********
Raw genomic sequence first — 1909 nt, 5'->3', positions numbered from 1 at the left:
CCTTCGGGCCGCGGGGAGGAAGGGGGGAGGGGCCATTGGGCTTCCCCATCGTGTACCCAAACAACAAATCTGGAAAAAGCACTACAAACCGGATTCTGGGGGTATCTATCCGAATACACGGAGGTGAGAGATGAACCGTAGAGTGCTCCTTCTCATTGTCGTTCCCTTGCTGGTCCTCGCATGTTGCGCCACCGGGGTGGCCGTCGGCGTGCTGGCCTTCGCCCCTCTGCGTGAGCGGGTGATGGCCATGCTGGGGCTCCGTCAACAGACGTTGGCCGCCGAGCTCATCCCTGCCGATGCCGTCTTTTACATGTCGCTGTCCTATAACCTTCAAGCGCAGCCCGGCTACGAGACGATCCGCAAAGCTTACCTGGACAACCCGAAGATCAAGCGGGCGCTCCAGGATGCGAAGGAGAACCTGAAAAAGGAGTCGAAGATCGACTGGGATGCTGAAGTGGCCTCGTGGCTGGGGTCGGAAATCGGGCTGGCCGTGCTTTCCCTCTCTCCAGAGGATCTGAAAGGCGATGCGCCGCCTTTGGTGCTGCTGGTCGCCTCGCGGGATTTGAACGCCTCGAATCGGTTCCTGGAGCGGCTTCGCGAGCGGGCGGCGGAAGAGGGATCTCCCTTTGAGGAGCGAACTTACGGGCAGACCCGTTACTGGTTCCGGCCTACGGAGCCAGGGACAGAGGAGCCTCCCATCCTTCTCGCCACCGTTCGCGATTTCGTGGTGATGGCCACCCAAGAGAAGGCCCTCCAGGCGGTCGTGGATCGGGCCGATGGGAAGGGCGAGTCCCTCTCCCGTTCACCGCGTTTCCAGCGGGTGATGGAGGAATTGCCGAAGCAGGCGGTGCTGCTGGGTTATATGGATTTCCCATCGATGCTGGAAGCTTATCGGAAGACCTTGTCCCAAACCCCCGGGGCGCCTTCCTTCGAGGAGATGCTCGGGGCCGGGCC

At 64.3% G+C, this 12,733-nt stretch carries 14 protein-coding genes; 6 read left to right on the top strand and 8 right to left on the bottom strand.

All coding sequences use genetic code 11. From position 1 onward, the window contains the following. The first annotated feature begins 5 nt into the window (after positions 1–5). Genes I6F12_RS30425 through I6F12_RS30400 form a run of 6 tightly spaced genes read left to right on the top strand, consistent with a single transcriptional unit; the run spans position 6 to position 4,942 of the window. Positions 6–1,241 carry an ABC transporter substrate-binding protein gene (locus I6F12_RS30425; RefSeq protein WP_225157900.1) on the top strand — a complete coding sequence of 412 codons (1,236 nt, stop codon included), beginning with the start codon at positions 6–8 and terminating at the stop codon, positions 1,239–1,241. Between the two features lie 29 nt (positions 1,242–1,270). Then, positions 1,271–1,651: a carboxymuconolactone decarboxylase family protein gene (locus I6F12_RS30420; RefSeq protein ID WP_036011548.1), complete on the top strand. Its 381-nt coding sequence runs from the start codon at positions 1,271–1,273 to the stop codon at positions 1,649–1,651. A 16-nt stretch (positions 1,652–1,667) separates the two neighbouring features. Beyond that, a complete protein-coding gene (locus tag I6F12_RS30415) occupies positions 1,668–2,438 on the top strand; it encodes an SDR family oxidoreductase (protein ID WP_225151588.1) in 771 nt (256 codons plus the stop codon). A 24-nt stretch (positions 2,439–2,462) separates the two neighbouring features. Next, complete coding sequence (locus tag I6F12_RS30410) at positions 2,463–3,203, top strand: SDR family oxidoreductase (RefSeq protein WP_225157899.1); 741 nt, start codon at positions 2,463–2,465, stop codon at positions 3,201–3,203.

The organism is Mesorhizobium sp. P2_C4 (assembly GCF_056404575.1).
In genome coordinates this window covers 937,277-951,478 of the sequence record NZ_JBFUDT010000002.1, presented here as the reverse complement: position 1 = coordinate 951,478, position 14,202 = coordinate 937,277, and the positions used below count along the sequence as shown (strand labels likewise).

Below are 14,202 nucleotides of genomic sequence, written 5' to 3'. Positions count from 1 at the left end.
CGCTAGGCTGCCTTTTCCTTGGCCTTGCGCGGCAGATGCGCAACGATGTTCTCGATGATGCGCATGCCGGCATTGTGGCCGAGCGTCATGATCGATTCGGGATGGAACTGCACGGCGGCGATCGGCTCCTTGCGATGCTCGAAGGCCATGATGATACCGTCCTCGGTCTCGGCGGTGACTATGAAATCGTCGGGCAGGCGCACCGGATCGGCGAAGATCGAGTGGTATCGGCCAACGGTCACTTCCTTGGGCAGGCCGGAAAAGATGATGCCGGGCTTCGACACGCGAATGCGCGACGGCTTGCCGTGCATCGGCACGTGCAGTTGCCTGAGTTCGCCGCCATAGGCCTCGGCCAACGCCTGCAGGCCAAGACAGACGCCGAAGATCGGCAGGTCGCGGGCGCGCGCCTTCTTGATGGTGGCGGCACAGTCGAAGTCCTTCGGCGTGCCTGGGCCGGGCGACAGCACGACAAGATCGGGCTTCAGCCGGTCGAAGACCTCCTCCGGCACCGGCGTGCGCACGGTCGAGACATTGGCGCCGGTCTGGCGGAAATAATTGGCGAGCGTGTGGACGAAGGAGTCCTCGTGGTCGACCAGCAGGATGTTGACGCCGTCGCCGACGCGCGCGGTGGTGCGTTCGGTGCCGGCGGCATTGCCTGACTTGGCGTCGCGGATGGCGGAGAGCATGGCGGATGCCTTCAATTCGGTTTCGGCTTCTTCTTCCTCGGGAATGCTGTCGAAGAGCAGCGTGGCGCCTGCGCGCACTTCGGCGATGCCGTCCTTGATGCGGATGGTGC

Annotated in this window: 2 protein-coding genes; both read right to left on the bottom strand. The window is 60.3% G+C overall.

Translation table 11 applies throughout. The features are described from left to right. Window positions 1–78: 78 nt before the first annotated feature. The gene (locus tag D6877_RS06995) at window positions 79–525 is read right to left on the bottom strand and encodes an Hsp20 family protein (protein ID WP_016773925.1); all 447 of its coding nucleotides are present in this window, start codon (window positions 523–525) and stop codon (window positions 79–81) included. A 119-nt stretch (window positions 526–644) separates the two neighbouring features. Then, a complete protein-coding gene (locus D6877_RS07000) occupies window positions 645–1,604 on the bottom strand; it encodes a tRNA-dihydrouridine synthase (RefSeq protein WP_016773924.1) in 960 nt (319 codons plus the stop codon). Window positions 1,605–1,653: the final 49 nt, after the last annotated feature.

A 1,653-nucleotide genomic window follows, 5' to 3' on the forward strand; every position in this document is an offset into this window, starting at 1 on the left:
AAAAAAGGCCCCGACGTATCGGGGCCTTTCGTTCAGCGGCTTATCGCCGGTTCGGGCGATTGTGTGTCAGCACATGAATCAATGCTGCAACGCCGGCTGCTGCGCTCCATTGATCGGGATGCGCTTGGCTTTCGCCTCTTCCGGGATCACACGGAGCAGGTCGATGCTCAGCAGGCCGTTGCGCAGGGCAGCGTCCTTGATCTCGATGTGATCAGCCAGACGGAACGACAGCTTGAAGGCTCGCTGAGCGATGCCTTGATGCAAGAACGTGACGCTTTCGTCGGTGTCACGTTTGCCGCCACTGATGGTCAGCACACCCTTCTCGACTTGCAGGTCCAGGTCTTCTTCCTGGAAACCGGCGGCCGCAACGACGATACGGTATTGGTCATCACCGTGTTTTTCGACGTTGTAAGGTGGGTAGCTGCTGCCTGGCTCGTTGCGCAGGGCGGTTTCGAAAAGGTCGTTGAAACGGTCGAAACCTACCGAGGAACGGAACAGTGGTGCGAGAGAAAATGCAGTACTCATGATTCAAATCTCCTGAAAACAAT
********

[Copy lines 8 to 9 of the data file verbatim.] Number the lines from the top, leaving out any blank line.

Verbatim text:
CGCTAGGCTGCCTTTTCCTTGGCCTTGCGCGGCAGATGCGCAACGATGTTCTCGATGATGCGCATGCCGGCATTGTGGCCGAGCGTCATGATCGATTCGGGATGGAACTGCACGGCGGCGATCGGCTCCTTGCGATGCTCGAAGGCCATGATGATACCGTCCTCGGTCTCGGCGGTGACTATGAAATCGTCGGGCAGGCGCACCGGATCGGCGAAGATCGAGTGGTATCGGCCAACGGTCACTTCCTTGGGCAGGCCGGAAAAGATGATGCCGGGCTTCGACACGCGAATGCGCGACGGCTTGCCGTGCATCGGCACGTGCAGTTGCCTGAGTTCGCCGCCATAGGCCTCGGCCAACGCCTGCAGGCCAAGACAGACGCCGAAGATCGGCAGGTCGCGGGCGCGCGCCTTCTTGATGGTGGCGGCACAGTCGAAGTCCTTCGGCGTGCCTGGGCCGGGCGACAGCACGACAAGATCGGGCTTCAGCCGGTCGAAGACCTCCTCCGGCACCGGCGTGCGCACGGTCGAGACATTGGCGCCGGTCTGGCGGAAATAATTGGCGAGCGTGTGGACGAAGGAGTCCTCGTGGTCGACCAGCAGGATGTTGACGCCGTCGCCGACGCGCGCGGTGGTGCGTTCGGTGCCGGCGGCATTGCCTGACTTGGCGTCGCGGATGGCGGAGAGCATGGCGGATGCCTTCAATTCGGTTTCGGCTTCTTCTTCCTCGGGAATGCTGTCGAAGAGCAGCGTGGCGCCTGCGCGCACTTCGGCGATGCCGTCCTTGATGCGGATGGTGC

Annotated in this window: 2 protein-coding genes; both read right to left on the bottom strand. The window is 60.3% G+C overall.